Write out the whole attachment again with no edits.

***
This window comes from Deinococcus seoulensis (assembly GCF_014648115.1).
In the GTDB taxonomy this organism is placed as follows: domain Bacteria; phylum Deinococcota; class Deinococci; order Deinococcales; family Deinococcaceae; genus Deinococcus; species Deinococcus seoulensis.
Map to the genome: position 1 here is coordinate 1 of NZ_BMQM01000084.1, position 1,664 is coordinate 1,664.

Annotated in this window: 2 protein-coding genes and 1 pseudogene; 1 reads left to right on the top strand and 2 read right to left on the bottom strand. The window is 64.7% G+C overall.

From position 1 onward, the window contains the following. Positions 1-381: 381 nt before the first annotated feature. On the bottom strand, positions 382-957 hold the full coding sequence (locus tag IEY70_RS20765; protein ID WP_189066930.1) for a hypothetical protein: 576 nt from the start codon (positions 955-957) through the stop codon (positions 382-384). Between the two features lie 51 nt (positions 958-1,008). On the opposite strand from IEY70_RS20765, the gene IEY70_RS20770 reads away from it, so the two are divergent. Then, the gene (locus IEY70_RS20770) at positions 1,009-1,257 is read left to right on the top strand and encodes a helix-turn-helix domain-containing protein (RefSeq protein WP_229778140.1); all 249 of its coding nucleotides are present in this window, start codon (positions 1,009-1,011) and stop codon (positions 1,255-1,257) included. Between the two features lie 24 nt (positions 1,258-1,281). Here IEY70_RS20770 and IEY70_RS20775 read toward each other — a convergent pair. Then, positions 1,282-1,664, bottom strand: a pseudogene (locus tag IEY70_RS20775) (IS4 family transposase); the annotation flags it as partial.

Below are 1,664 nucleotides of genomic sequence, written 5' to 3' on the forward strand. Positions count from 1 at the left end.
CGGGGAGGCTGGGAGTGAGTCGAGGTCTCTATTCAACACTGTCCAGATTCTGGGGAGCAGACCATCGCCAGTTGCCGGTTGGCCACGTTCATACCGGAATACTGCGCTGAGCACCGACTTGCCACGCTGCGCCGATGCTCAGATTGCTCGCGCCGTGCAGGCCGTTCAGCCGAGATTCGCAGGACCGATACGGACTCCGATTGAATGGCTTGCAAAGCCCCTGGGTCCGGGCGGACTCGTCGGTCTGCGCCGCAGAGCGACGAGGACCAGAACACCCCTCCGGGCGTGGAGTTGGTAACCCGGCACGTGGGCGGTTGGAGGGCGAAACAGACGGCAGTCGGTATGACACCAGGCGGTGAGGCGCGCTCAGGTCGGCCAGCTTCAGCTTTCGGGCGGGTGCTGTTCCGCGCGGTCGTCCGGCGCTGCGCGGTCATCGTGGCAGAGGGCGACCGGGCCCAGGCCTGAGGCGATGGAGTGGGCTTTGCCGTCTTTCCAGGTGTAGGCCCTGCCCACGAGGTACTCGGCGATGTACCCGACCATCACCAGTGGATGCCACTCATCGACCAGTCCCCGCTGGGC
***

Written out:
This window comes from Deinococcus seoulensis (assembly GCF_014648115.1).
In the GTDB taxonomy this organism is placed as follows: domain Bacteria; phylum Deinococcota; class Deinococci; order Deinococcales; family Deinococcaceae; genus Deinococcus; species Deinococcus seoulensis.
Map to the genome: position 1 here is coordinate 1 of NZ_BMQM01000084.1, position 1,664 is coordinate 1,664.

Annotated in this window: 2 protein-coding genes and 1 pseudogene; 1 reads left to right on the top strand and 2 read right to left on the bottom strand. The window is 64.7% G+C overall.

From position 1 onward, the window contains the following. Positions 1-381: 381 nt before the first annotated feature. On the bottom strand, positions 382-957 hold the full coding sequence (locus tag IEY70_RS20765; protein ID WP_189066930.1) for a hypothetical protein: 576 nt from the start codon (positions 955-957) through the stop codon (positions 382-384). Between the two features lie 51 nt (positions 958-1,008). On the opposite strand from IEY70_RS20765, the gene IEY70_RS20770 reads away from it, so the two are divergent. Then, the gene (locus IEY70_RS20770) at positions 1,009-1,257 is read left to right on the top strand and encodes a helix-turn-helix domain-containing protein (RefSeq protein WP_229778140.1); all 249 of its coding nucleotides are present in this window, start codon (positions 1,009-1,011) and stop codon (positions 1,255-1,257) included. Between the two features lie 24 nt (positions 1,258-1,281). Here IEY70_RS20770 and IEY70_RS20775 read toward each other — a convergent pair. Then, positions 1,282-1,664, bottom strand: a pseudogene (locus tag IEY70_RS20775) (IS4 family transposase); the annotation flags it as partial.

Below are 1,664 nucleotides of genomic sequence, written 5' to 3' on the forward strand. Positions count from 1 at the left end.
CGGGGAGGCTGGGAGTGAGTCGAGGTCTCTATTCAACACTGTCCAGATTCTGGGGAGCAGACCATCGCCAGTTGCCGGTTGGCCACGTTCATACCGGAATACTGCGCTGAGCACCGACTTGCCACGCTGCGCCGATGCTCAGATTGCTCGCGCCGTGCAGGCCGTTCAGCCGAGATTCGCAGGACCGATACGGACTCCGATTGAATGGCTTGCAAAGCCCCTGGGTCCGGGCGGACTCGTCGGTCTGCGCCGCAGAGCGACGAGGACCAGAACACCCCTCCGGGCGTGGAGTTGGTAACCCGGCACGTGGGCGGTTGGAGGGCGAAACAGACGGCAGTCGGTATGACACCAGGCGGTGAGGCGCGCTCAGGTCGGCCAGCTTCAGCTTTCGGGCGGGTGCTGTTCCGCGCGGTCGTCCGGCGCTGCGCGGTCATCGTGGCAGAGGGCGACCGGGCCCAGGCCTGAGGCGATGGAGTGGGCTTTGCCGTCTTTCCAGGTGTAGGCCCTGCCCACGAGGTACTCGGCGATGTACCCGACCATCACCAGTGGATGCCACTCATCGACCAGTCCCCGCTGGGC